Proponents want to move from precaution to “proof of harm”
Accepting this drive for de-regulation would mean abolishing the EU regulatory approach, which is based on the Precautionary Principle. It would mean adopting or harmonizing with the US approach, which is based on deregulation and what we term here the “proof-of-harm” principle. This means putting the burden of proof of harm on the shoulders of those who are harmed. In this view, harm and its causal link to the product or process in question must effectively be scientifically proven to a high standard by the victims. Yet we suggest that, consistent with the European Environment Agency’s thoroughly evidence-based approach, the developers, promoters or beneficiaries of the process should be required to demonstrate that rigorous independent scientific research across all relevant health and environmental sustainability dimensions has shown no evidence of harm.
Arguments put forward by NGMT proponents to justify their position
The following key points are used to argue for deregulation, exemption or “light-touch, product-based” regulation of organisms and products developed through NGMTs for environmental applications:
- Only the intended trait present in the end product of the NGMT “event(s)” should be considered by regulators, and no attention should be given to the processes by which these “events” were created within the entire organism, whether a virus, microbe, plant or animal.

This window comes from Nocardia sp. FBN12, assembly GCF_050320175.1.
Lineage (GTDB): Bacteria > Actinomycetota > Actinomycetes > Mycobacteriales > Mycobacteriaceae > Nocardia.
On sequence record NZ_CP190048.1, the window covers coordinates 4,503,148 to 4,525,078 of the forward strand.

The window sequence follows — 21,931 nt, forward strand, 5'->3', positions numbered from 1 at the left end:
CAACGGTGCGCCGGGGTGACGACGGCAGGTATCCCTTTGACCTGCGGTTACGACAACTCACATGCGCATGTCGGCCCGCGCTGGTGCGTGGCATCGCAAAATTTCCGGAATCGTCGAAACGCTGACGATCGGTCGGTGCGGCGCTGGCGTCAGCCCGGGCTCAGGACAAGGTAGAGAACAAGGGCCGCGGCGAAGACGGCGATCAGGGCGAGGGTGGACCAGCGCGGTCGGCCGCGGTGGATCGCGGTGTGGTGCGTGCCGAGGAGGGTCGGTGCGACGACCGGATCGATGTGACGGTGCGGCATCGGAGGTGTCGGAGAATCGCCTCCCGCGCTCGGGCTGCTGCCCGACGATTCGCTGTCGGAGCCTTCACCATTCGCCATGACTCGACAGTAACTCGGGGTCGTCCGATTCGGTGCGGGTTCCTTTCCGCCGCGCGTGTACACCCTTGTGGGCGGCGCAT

- In the majority of NGMT events, foreign DNA is not present at the end of the manipulation.
- The small DNA base unit changes brought about by genome editing methods, which either knock-out (ablate, deactivate) a gene or modify the function of a gene’s protein or RNA product, can mimic what may occur naturally through random mutation, i.e. without human intervention.
- The intended changes in the DNA or RNA are precise and singular, i.e. few or no other genome alterations occur in target organisms.
- The outcome of the NGMT “event(s)” is predictable and the intended changes will not interact with other genes or pathways or the organism as a whole. Therefore, the products derived from these processes are safe, whether they are food products or organisms belonging to an agricultural or environmental system.
The undersigned do not accept these claims
We, the undersigned, challenge these claims as scientifically unjustified. We contend that NGMTs are indeed genetic modification techniques (as they do modify genetic material or gene function regulation via epigenetic or other changes) and that organisms produced by these methods are therefore, logically, genetically modified organisms (GMOs).